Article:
All information about the post is stored in the global $post variable. Suppose the loop handles an array containing the data of 10 posts, then the loop will have 10 iterations and the variable $post will be changed 10 times, and at each repetition from the $post variable will be read out information about the post and displayed through the template tags: the_title(), the_content(). Thus, any PHP/HTML code placed in a WordPress Loop will be repeated as long as the loop works: 10 loop iterations - 10 repetitions.

A typical example of a Loop is the output of posts on a category page, on a tag page, on the home page.

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Full loop example

Here's an example of a WordPress loop, with comments embedded in the code (inside < --!-->)

<!-- Checking for entries in the loop -->
<?php if ( have_posts() ) : ?>

	<!-- Loop Start -->
	<?php while ( have_posts() ) : the_post(); ?>
		<! -- The WordPress Loop -->
		<!-- The $post variable is already defined here -->
		<!-- it will be the basis for further code. -->
		<!-- $post will be changed for each post while( have_posts() ). -->
		<!-- template tags work based on $post variable: in_category('3'), the_permalink(), etc. -->

		<!-- Check if this post is in category 3. -->
		<!-- If yes, set CSS class div="post-cat-three". -->
		<!-- If not, then the class will be post class="post". -->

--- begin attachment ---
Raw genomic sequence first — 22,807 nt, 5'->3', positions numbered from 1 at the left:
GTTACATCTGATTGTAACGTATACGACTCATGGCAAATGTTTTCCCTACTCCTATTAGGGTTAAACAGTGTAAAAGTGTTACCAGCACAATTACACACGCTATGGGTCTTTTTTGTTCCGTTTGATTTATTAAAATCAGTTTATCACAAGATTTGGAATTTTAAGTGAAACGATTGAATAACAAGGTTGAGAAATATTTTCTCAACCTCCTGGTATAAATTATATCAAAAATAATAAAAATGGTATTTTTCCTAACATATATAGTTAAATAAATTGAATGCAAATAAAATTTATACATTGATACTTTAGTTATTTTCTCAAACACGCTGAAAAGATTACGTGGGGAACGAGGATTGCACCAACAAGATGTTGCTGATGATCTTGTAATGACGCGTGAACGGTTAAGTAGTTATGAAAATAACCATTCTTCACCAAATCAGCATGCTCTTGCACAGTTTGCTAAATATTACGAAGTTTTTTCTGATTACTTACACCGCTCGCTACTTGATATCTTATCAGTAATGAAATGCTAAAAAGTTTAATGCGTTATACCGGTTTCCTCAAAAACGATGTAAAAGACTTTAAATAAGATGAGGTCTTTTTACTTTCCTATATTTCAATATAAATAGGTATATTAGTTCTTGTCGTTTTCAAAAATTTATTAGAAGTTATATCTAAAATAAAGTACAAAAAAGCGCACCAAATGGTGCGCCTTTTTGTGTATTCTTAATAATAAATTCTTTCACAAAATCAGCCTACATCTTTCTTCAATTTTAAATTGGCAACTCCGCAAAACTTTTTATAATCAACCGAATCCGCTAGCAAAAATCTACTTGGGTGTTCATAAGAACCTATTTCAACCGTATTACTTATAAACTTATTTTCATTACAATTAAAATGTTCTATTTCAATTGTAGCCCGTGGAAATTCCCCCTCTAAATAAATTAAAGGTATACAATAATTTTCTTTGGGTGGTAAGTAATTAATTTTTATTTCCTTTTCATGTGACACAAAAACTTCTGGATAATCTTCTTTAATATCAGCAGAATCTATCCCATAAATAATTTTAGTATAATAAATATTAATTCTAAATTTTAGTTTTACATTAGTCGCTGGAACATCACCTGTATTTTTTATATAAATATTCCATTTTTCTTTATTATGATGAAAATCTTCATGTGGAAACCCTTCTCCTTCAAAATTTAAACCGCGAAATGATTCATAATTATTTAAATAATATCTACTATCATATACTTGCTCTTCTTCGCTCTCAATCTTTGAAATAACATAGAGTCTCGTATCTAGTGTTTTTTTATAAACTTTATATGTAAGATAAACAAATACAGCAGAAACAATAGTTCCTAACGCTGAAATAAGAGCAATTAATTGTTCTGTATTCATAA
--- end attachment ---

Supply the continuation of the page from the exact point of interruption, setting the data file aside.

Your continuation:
<?php if ( in_category('3') ) { ?>
				  <div class="post-cat-three">
		<?php } else { ?>
				  <div class="post">
		<?php } ?>

		<!-- Display the post title as a link to the post itself. -->
		<h2><a href="<?php the_permalink() ?>" title="Link to: <?php the_title_attribute(); ?>"><?php the_title(); ?></a></h2>

		<!-- Display the date of the post and a link to the author's other posts. -->
		<small><?php the_time('F jS, Y') ?> Author: <?php the_author_posts_link() ?></small>

		<!-- Display the text of the post in the div tag. -->
		<div class="entry">
		   <?php the_content(); ?>
		</div>

		<!-- Display the post categories, separated by commas. -->
		<p class="postmetadata">Located in <?php the_category(', '); ?></p>
		</div> <!-- close the main div tag -->

		<!-- From here the loop starts repeating if there are more posts -->
		<!-- Stop the loop (endwhile), -->
	<?php endwhile; ?>
	<!-- The complete end of the cycle. -->

<!-- If there are no entries in the loop, the loop will not work,